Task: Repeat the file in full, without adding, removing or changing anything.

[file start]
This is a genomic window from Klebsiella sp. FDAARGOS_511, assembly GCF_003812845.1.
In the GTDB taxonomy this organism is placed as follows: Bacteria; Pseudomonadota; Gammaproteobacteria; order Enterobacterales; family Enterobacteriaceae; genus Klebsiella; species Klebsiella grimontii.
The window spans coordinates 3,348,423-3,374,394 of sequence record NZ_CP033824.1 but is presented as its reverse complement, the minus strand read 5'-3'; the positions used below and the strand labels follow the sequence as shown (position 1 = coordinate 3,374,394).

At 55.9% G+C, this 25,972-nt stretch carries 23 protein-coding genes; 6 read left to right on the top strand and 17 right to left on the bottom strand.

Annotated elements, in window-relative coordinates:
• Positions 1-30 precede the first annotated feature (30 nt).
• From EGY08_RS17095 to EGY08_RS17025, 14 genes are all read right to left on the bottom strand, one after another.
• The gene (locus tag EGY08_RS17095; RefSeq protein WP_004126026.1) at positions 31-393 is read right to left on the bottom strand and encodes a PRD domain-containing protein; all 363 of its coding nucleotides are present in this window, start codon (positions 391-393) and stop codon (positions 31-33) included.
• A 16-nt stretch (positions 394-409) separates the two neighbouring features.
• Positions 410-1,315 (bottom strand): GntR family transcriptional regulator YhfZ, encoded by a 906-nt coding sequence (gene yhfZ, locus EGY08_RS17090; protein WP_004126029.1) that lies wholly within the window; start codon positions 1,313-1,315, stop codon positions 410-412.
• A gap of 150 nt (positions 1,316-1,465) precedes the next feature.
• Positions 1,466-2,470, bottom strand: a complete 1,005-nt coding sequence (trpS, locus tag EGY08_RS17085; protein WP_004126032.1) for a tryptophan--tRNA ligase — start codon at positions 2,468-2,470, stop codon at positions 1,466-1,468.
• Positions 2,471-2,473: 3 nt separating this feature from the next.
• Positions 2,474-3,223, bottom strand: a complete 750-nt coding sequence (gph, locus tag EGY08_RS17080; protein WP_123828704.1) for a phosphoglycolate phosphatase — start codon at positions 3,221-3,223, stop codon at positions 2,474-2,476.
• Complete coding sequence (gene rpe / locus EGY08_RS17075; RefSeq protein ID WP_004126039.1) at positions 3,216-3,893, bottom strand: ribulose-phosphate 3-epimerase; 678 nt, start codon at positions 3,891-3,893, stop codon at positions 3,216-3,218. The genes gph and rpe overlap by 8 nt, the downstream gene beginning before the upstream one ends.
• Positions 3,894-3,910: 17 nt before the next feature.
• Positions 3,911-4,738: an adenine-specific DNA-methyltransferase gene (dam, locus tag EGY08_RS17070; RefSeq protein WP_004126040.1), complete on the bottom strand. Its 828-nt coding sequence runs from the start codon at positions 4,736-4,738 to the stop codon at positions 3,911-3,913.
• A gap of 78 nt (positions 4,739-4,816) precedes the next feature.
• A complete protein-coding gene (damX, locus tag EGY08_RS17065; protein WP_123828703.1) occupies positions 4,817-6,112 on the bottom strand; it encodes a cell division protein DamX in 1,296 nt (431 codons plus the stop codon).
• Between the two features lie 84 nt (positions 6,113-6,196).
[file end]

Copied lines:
This is a genomic window from Klebsiella sp. FDAARGOS_511, assembly GCF_003812845.1.
In the GTDB taxonomy this organism is placed as follows: Bacteria; Pseudomonadota; Gammaproteobacteria; order Enterobacterales; family Enterobacteriaceae; genus Klebsiella; species Klebsiella grimontii.
The window spans coordinates 3,348,423-3,374,394 of sequence record NZ_CP033824.1 but is presented as its reverse complement, the minus strand read 5'-3'; the positions used below and the strand labels follow the sequence as shown (position 1 = coordinate 3,374,394).

At 55.9% G+C, this 25,972-nt stretch carries 23 protein-coding genes; 6 read left to right on the top strand and 17 right to left on the bottom strand.

Annotated elements, in window-relative coordinates:
• Positions 1-30 precede the first annotated feature (30 nt).
• From EGY08_RS17095 to EGY08_RS17025, 14 genes are all read right to left on the bottom strand, one after another.
• The gene (locus tag EGY08_RS17095; RefSeq protein WP_004126026.1) at positions 31-393 is read right to left on the bottom strand and encodes a PRD domain-containing protein; all 363 of its coding nucleotides are present in this window, start codon (positions 391-393) and stop codon (positions 31-33) included.
• A 16-nt stretch (positions 394-409) separates the two neighbouring features.
• Positions 410-1,315 (bottom strand): GntR family transcriptional regulator YhfZ, encoded by a 906-nt coding sequence (gene yhfZ, locus EGY08_RS17090; protein WP_004126029.1) that lies wholly within the window; start codon positions 1,313-1,315, stop codon positions 410-412.
• A gap of 150 nt (positions 1,316-1,465) precedes the next feature.
• Positions 1,466-2,470, bottom strand: a complete 1,005-nt coding sequence (trpS, locus tag EGY08_RS17085; protein WP_004126032.1) for a tryptophan--tRNA ligase — start codon at positions 2,468-2,470, stop codon at positions 1,466-1,468.
• Positions 2,471-2,473: 3 nt separating this feature from the next.
• Positions 2,474-3,223, bottom strand: a complete 750-nt coding sequence (gph, locus tag EGY08_RS17080; protein WP_123828704.1) for a phosphoglycolate phosphatase — start codon at positions 3,221-3,223, stop codon at positions 2,474-2,476.
• Complete coding sequence (gene rpe / locus EGY08_RS17075; RefSeq protein ID WP_004126039.1) at positions 3,216-3,893, bottom strand: ribulose-phosphate 3-epimerase; 678 nt, start codon at positions 3,891-3,893, stop codon at positions 3,216-3,218. The genes gph and rpe overlap by 8 nt, the downstream gene beginning before the upstream one ends.
• Positions 3,894-3,910: 17 nt before the next feature.
• Positions 3,911-4,738: an adenine-specific DNA-methyltransferase gene (dam, locus tag EGY08_RS17070; RefSeq protein WP_004126040.1), complete on the bottom strand. Its 828-nt coding sequence runs from the start codon at positions 4,736-4,738 to the stop codon at positions 3,911-3,913.
• A gap of 78 nt (positions 4,739-4,816) precedes the next feature.
• A complete protein-coding gene (damX, locus tag EGY08_RS17065; protein WP_123828703.1) occupies positions 4,817-6,112 on the bottom strand; it encodes a cell division protein DamX in 1,296 nt (431 codons plus the stop codon).
• Between the two features lie 84 nt (positions 6,113-6,196).